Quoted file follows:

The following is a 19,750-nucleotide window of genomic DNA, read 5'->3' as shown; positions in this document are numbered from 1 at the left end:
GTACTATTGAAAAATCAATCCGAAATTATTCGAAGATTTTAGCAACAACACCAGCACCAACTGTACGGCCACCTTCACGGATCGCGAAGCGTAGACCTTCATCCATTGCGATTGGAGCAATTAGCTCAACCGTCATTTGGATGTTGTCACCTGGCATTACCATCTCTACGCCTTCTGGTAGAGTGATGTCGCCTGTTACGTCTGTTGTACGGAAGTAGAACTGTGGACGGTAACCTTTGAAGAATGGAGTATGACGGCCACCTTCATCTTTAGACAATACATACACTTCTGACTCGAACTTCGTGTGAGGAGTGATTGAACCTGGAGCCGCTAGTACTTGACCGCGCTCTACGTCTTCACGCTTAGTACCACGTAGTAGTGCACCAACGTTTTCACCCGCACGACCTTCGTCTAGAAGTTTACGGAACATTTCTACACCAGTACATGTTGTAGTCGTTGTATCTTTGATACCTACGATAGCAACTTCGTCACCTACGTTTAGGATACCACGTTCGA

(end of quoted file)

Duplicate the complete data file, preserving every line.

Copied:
The following is a 19,750-nucleotide window of genomic DNA, read 5'->3' as shown; positions in this document are numbered from 1 at the left end:
GTACTATTGAAAAATCAATCCGAAATTATTCGAAGATTTTAGCAACAACACCAGCACCAACTGTACGGCCACCTTCACGGATCGCGAAGCGTAGACCTTCATCCATTGCGATTGGAGCAATTAGCTCAACCGTCATTTGGATGTTGTCACCTGGCATTACCATCTCTACGCCTTCTGGTAGAGTGATGTCGCCTGTTACGTCTGTTGTACGGAAGTAGAACTGTGGACGGTAACCTTTGAAGAATGGAGTATGACGGCCACCTTCATCTTTAGACAATACATACACTTCTGACTCGAACTTCGTGTGAGGAGTGATTGAACCTGGAGCCGCTAGTACTTGACCGCGCTCTACGTCTTCACGCTTAGTACCACGTAGTAGTGCACCAACGTTTTCACCCGCACGACCTTCGTCTAGAAGTTTACGGAACATTTCTACACCAGTACATGTTGTAGTCGTTGTATCTTTGATACCTACGATAGCAACTTCGTCACCTACGTTTAGGATACCACGTTCGA